The advisory panel also urged more support for vaccine distribution, expressing alarm at how few dollars have been allocated for the rollout, compared with the amount of money the federal government invested in researching and manufacturing.
Many states plan to simultaneously deliver shots to front-line health-care workers and long-term health care facilities, Perna said.
In Virginia, Cindy Williams, vice president and chief pharmacy officer at
Williams read the order and the informational materials that accompanied it so she could finalize the documents Riverside plans to print Monday ahead of its test run. “It’s almost that final, final preparation,” she said.
Shots on Wednesday
Riverside plans to use Monday’s test to ensure it’s ready. As of now, Riverside expects to start vaccinating workers on Wednesday.
The health system ordered one container filled with three trays each holding 975 doses, meaning the system of about 10,000 employees should be able to give 2,925 workers the first shot of the two-dose regimen in the coming week. The shipment will arrive at one hospital and two trays will stay there. The third will be split up into smaller quantities and shared among Riverside’s other facilities.
Kits filled with supplies needed to administer the vaccine, including needles and syringes, arrived from
Operation Warp Speed aims to have enough doses to inoculate 20 million Americans by the end of December, 50 million by the end of January, and 100 million total by the end of March.
As other vaccines encountered problems, however, it has placed more pressure on the U.S. to vaccinate larger swaths of their population with the two messenger RNA vaccines that have shown the best results -- the Pfizer vaccine and the similar one from Moderna that is likely to be cleared next week.
Because mRNA has never been used in an approved product, mass scale production is just gearing up now, and it is uncertain how quickly mRNA vaccine makers can meet the demands of the world.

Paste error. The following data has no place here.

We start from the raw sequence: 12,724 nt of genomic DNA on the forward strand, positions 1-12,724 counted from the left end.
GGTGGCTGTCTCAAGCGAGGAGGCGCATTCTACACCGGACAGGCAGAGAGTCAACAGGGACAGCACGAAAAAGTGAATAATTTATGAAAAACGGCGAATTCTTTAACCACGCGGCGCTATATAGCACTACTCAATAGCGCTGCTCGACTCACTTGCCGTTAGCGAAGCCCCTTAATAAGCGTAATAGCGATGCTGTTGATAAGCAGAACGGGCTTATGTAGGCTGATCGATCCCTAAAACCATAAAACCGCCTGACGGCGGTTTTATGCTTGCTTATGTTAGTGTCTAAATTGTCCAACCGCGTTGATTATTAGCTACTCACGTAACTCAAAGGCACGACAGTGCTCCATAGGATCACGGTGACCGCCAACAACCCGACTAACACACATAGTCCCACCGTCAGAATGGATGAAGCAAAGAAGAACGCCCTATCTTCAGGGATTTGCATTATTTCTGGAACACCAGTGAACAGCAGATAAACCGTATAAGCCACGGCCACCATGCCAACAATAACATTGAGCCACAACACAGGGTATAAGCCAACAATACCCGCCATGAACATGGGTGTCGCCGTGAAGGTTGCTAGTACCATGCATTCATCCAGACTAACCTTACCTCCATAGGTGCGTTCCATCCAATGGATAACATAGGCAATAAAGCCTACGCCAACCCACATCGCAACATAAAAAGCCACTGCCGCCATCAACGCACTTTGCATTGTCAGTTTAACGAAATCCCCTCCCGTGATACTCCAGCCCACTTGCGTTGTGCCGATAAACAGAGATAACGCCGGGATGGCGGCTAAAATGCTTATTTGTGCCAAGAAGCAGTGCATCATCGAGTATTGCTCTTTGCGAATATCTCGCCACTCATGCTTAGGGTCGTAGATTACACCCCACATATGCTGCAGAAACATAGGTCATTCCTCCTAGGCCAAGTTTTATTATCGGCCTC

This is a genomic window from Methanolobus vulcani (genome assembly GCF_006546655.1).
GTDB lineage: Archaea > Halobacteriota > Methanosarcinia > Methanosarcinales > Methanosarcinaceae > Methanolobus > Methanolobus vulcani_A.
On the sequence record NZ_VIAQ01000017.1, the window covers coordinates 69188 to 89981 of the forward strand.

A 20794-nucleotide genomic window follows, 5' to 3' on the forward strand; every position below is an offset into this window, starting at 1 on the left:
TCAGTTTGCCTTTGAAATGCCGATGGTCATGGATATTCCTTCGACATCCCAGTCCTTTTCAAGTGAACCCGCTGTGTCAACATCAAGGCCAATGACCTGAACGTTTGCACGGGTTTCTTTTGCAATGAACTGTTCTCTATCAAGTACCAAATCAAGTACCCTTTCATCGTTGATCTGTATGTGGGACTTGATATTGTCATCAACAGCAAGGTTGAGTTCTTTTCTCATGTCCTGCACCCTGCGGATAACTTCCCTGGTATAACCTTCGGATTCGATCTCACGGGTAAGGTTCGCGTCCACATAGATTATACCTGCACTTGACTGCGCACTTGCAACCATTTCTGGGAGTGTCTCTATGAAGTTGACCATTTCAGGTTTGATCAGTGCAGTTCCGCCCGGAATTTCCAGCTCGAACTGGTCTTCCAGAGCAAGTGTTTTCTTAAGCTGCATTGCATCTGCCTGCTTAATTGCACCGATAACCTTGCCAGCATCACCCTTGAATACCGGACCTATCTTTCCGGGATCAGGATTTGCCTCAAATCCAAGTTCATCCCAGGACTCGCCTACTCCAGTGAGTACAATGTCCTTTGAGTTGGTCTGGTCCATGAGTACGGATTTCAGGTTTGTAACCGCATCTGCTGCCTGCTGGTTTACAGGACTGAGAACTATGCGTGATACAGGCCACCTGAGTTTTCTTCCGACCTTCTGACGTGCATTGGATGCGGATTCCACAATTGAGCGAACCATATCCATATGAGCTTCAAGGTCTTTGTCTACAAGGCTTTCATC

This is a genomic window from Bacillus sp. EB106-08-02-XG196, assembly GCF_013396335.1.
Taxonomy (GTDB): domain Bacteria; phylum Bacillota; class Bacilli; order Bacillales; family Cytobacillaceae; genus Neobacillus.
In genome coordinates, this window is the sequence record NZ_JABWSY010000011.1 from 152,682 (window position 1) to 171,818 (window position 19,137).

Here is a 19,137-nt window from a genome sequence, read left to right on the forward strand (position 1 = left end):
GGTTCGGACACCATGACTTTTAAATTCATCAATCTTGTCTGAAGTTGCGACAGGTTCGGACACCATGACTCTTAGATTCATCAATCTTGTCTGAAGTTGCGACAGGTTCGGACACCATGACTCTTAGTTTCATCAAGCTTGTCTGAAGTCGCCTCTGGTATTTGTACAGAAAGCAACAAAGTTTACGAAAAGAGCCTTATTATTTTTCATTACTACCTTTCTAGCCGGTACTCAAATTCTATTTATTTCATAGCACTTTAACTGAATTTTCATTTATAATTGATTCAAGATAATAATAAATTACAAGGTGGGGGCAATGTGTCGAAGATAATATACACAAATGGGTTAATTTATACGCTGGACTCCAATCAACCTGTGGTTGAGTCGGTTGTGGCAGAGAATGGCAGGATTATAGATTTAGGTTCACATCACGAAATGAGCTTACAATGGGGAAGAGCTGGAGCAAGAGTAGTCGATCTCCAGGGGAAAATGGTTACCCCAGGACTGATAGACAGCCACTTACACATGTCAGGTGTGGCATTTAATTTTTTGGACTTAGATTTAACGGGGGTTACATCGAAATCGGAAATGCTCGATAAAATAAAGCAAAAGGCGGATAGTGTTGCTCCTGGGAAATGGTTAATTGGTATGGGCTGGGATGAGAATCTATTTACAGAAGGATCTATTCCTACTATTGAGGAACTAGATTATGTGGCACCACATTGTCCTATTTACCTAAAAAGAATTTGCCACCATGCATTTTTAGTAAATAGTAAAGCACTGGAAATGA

Large scale U.S. trials of two other vaccines, from Johnson & Johnson and
The U.S. already has ordered 100 million doses of the Pfizer vaccine, enough for 50 million people, but the two sides have been wrangling over how quickly when the U.S. can get more. Pfizer has indicated that it will honor commitments to many other countries.
On Friday, the U.S. government exercised an option to order 100 million additional doses of the Moderna vaccine, in addition to the 100 million doses it had previously contracted for. The additional doses will start arriving in April.
Operation Warp Speed has said the doses will be allocated to states according to their share of the adult population. Officials haven’t publicly detailed how many doses each state will get, though some have published estimates of how many they expect.
In most that have, the number expected in initial shipments amounts to about 1% of their adult populations.
Pennsylvania’s allotment “is still fluid,” Rachel Kostelac, a spokeswoman for the state health department, said in an email late Friday afternoon. The
“We know we will continue to adjust our numbers as new information about shipments becomes available,” spokesman Jonathan Modie said in an email Friday.
(Updates with rollout in second paragraph and FedEx executive in 12th-14th paragraphs)
--With assistance from
To contact the editors responsible for this story:
Reg Gale, Kevin Miller
© 2020 Bloomberg L.P. All rights reserved. Used with permission.